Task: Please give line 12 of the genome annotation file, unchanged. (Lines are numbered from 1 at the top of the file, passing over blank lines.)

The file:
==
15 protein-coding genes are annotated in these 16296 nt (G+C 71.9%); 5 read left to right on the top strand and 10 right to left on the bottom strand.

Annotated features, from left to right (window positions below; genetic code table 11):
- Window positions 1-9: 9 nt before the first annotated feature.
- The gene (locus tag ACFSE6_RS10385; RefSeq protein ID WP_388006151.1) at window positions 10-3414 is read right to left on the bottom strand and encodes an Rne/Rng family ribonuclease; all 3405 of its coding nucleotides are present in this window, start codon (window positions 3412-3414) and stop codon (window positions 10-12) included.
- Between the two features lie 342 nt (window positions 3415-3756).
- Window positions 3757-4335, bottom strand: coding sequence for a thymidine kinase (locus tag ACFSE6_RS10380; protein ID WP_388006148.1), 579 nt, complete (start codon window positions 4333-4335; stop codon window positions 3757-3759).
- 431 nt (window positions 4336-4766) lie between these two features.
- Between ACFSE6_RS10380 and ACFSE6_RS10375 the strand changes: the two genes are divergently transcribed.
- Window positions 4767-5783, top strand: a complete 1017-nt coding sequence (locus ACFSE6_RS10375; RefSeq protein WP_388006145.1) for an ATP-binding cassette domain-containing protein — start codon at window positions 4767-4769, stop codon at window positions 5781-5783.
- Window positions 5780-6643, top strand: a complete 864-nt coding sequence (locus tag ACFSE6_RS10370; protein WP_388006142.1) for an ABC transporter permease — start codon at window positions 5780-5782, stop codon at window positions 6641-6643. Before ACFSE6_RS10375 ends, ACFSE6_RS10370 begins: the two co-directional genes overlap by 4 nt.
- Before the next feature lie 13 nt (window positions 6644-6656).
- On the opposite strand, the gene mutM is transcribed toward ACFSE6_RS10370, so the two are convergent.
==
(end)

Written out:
- On the opposite strand, the gene mutM is transcribed toward ACFSE6_RS10370, so the two are convergent.